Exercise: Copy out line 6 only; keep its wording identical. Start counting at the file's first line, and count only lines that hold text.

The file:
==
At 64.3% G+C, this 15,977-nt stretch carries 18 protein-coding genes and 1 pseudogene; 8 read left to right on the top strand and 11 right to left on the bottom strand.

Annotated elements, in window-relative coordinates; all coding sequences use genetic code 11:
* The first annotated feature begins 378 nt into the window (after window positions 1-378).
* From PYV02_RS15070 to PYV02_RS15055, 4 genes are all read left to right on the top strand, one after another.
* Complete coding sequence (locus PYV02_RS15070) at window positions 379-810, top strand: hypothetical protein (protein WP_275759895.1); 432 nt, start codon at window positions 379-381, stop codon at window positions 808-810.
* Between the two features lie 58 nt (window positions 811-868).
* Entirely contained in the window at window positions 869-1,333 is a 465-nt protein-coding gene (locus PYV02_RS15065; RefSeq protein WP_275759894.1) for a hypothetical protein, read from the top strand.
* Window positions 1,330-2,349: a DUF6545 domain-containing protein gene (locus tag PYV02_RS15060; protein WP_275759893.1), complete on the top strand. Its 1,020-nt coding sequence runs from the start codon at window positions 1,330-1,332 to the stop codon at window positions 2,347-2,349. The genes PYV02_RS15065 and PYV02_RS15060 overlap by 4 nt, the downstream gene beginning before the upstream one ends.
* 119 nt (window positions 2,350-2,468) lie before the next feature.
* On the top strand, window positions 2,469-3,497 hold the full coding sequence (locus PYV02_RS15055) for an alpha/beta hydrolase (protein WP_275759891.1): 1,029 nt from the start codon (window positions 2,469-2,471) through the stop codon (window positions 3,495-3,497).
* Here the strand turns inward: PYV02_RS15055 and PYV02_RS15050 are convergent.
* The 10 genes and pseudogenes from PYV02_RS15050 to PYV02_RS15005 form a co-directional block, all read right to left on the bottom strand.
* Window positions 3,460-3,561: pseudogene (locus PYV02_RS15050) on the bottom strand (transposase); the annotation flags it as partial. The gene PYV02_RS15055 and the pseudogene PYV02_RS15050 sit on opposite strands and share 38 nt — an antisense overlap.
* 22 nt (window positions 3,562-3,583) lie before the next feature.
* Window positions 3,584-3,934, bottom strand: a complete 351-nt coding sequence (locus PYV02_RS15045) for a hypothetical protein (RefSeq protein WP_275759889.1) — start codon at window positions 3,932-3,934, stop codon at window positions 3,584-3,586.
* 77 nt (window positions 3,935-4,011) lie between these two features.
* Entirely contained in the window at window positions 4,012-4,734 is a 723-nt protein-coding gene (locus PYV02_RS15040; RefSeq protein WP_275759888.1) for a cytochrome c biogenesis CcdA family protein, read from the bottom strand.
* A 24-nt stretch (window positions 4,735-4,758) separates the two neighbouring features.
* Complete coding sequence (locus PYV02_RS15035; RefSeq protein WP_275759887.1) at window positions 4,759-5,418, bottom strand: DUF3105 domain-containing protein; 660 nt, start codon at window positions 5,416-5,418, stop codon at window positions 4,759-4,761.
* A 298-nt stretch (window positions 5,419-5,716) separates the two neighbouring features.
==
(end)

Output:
* Between the two features lie 58 nt (window positions 811-868).